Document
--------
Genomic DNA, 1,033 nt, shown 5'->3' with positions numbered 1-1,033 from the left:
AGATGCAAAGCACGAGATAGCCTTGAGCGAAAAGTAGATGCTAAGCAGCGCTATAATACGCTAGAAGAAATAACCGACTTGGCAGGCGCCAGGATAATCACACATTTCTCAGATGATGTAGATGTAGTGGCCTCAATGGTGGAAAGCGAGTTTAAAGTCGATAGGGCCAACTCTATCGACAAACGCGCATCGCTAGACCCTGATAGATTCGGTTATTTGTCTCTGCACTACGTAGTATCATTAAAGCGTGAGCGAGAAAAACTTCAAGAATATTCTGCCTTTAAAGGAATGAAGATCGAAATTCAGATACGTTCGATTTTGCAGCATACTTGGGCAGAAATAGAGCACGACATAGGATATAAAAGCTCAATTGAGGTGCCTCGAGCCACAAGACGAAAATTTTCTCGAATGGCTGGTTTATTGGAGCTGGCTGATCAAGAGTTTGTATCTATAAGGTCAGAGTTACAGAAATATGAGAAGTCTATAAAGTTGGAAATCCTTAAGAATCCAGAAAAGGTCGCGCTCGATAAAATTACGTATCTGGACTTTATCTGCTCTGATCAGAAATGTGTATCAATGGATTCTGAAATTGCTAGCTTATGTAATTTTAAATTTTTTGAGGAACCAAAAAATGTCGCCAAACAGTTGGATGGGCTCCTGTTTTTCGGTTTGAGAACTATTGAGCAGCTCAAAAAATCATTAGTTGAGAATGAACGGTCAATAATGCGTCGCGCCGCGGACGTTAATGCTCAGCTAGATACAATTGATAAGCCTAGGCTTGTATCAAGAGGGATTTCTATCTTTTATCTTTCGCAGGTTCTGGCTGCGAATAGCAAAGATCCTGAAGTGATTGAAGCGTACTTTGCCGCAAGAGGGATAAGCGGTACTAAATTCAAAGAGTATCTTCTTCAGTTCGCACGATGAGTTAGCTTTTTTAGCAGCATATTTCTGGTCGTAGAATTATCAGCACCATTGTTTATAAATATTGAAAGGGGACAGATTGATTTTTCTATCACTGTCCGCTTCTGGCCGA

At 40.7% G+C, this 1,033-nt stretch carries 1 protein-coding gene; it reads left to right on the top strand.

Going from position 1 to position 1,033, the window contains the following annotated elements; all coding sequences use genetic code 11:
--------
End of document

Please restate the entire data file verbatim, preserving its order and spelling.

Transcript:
Genomic DNA, 1,033 nt, shown 5'->3' with positions numbered 1-1,033 from the left:
AGATGCAAAGCACGAGATAGCCTTGAGCGAAAAGTAGATGCTAAGCAGCGCTATAATACGCTAGAAGAAATAACCGACTTGGCAGGCGCCAGGATAATCACACATTTCTCAGATGATGTAGATGTAGTGGCCTCAATGGTGGAAAGCGAGTTTAAAGTCGATAGGGCCAACTCTATCGACAAACGCGCATCGCTAGACCCTGATAGATTCGGTTATTTGTCTCTGCACTACGTAGTATCATTAAAGCGTGAGCGAGAAAAACTTCAAGAATATTCTGCCTTTAAAGGAATGAAGATCGAAATTCAGATACGTTCGATTTTGCAGCATACTTGGGCAGAAATAGAGCACGACATAGGATATAAAAGCTCAATTGAGGTGCCTCGAGCCACAAGACGAAAATTTTCTCGAATGGCTGGTTTATTGGAGCTGGCTGATCAAGAGTTTGTATCTATAAGGTCAGAGTTACAGAAATATGAGAAGTCTATAAAGTTGGAAATCCTTAAGAATCCAGAAAAGGTCGCGCTCGATAAAATTACGTATCTGGACTTTATCTGCTCTGATCAGAAATGTGTATCAATGGATTCTGAAATTGCTAGCTTATGTAATTTTAAATTTTTTGAGGAACCAAAAAATGTCGCCAAACAGTTGGATGGGCTCCTGTTTTTCGGTTTGAGAACTATTGAGCAGCTCAAAAAATCATTAGTTGAGAATGAACGGTCAATAATGCGTCGCGCCGCGGACGTTAATGCTCAGCTAGATACAATTGATAAGCCTAGGCTTGTATCAAGAGGGATTTCTATCTTTTATCTTTCGCAGGTTCTGGCTGCGAATAGCAAAGATCCTGAAGTGATTGAAGCGTACTTTGCCGCAAGAGGGATAAGCGGTACTAAATTCAAAGAGTATCTTCTTCAGTTCGCACGATGAGTTAGCTTTTTTAGCAGCATATTTCTGGTCGTAGAATTATCAGCACCATTGTTTATAAATATTGAAAGGGGACAGATTGATTTTTCTATCACTGTCCGCTTCTGGCCGA

At 40.7% G+C, this 1,033-nt stretch carries 1 protein-coding gene; it reads left to right on the top strand.

Going from position 1 to position 1,033, the window contains the following annotated elements; all coding sequences use genetic code 11: